Sometimes it was the parents who made the decision. For the good of the rest of the family, a daughter had to be sacrificed. She would be taken out of school and found a husband, one less mouth to feed.

Sometimes it was the girl herself who made the decision and forced it upon her parents. Unhappy, hungry, she hoped that a husband might be the answer. Some parents were reluctant, anguished about removing a daughter from school to marry a man she didn’t know. But they felt that the change in their circumstances left them with no other choice.

Carlina Nortino sits with her husband Horacio in the dry sand that is all that is left of the river that once flowed past the village of Nataka in Mozambique’s Larde district. From the ground, there is nothing to see of the river. From the air, a darker line of green growth winds its way across the plain, the ghost of the river.

Carlina is 15, Horacio 16. They married when she was 13, two years after the river disappeared, she says.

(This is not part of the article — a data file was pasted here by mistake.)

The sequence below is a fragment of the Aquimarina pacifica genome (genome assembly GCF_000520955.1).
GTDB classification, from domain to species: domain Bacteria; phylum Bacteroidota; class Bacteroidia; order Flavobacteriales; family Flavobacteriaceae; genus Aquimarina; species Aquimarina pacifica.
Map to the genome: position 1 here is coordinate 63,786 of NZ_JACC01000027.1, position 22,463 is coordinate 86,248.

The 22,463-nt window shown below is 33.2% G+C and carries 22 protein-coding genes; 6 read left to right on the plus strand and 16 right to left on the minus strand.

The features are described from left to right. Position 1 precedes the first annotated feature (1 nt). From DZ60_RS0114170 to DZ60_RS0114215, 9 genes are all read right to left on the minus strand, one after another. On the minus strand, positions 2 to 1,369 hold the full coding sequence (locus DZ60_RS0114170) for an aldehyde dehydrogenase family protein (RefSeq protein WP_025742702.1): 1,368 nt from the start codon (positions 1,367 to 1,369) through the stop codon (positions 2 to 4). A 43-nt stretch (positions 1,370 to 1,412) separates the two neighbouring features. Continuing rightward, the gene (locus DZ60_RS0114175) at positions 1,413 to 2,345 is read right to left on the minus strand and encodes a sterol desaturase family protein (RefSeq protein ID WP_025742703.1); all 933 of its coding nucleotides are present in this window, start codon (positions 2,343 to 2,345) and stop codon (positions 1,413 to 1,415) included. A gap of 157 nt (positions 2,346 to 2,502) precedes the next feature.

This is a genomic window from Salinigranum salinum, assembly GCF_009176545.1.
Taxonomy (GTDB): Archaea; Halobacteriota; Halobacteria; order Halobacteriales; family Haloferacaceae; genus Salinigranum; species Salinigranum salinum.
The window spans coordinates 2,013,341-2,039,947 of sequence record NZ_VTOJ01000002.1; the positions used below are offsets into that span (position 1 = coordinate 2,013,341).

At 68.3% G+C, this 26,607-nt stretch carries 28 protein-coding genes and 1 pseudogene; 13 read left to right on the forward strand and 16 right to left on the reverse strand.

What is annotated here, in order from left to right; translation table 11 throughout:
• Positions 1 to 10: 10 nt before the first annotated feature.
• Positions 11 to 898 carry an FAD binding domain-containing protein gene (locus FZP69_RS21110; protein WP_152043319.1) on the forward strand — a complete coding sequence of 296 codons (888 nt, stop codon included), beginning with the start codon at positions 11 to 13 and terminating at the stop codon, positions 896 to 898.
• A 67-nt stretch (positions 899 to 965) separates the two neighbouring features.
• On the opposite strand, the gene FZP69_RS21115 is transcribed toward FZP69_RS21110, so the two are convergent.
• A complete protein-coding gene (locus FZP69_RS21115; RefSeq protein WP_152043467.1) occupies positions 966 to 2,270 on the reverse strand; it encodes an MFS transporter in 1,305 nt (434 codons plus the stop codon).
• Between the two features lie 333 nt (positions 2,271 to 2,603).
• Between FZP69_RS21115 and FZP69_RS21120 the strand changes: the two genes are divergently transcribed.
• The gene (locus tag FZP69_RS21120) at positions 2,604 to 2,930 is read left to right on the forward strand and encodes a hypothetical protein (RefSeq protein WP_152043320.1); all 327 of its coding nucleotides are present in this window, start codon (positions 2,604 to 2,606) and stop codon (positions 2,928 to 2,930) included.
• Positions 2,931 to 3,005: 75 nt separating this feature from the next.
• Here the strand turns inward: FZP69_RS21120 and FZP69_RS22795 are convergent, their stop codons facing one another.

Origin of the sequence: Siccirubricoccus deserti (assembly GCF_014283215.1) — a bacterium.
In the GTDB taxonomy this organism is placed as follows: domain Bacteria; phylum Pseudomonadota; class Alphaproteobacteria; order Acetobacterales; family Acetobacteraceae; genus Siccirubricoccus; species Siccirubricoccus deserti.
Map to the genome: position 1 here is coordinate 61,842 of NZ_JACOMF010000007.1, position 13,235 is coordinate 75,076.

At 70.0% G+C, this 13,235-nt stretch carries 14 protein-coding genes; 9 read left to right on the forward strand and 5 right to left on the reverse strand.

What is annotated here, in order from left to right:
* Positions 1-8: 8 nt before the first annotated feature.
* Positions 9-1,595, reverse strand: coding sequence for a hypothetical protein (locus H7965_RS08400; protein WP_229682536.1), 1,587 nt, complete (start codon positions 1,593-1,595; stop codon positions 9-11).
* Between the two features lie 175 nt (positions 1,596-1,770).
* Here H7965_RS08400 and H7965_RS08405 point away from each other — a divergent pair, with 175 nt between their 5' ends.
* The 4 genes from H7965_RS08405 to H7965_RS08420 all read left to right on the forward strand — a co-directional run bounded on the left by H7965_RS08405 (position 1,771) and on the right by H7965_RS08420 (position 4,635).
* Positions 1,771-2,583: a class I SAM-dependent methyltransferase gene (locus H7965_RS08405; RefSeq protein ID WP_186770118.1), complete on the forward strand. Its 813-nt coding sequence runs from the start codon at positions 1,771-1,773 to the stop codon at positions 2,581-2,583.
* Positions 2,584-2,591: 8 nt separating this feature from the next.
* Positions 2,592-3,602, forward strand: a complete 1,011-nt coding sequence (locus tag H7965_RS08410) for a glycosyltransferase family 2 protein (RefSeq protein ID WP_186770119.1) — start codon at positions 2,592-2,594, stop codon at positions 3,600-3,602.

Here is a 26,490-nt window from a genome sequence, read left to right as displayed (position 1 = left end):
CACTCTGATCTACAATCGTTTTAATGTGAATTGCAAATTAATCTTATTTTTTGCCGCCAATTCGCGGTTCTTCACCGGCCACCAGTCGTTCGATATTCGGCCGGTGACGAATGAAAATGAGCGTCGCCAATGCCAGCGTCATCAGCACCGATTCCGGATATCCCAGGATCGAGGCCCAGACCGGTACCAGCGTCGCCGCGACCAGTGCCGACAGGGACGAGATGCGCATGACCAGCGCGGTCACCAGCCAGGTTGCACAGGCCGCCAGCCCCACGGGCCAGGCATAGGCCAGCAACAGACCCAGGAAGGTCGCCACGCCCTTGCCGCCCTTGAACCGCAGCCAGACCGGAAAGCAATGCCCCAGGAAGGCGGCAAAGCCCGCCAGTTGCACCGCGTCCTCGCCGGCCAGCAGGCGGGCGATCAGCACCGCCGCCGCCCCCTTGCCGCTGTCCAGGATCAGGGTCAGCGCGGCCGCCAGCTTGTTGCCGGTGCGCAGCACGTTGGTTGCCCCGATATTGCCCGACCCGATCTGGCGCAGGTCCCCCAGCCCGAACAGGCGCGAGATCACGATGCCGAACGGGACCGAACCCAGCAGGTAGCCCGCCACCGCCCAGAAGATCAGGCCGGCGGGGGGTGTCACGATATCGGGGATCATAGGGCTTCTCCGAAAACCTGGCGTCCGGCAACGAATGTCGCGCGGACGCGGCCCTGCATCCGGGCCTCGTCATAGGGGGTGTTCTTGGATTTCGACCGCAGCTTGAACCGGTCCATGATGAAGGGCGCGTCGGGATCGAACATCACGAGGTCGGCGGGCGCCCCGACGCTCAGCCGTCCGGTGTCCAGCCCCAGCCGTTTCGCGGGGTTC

“I remember when I saw people here fishing. I used to sell the fish, I took it from the fishermen and went to sell it to the village. There was water everywhere. I remember seeing Horacio with the other fishermen. But without rain, the fish died.”

They used to harvest as many as 20 bags of cassava, each weighing 50kg. As the rain stopped coming, production decreased, until today they get only one or two bags.

“The rain doesn’t come anymore. The water we used to have at the bottom of the plant isn’t there any more. So it’s impossible to produce more than three bags.”

Horacio looks across to the river once ran. “I can’t fish anymore because the fish don’t have water any more. The water disappeared.

“Now, I started to do agriculture. I am a farmer now. It is true that I don’t produce a lot, not as much as we used to before because there is no more rain.  Before, the rain stated in September and came regularly until March. Now the rain only comes in January and February and that’s it.”

Carlina had hoped to stay on in school.

“The most important thing for me was school. I was dreaming of studying to become a midwife. But I couldn’t because I was poor.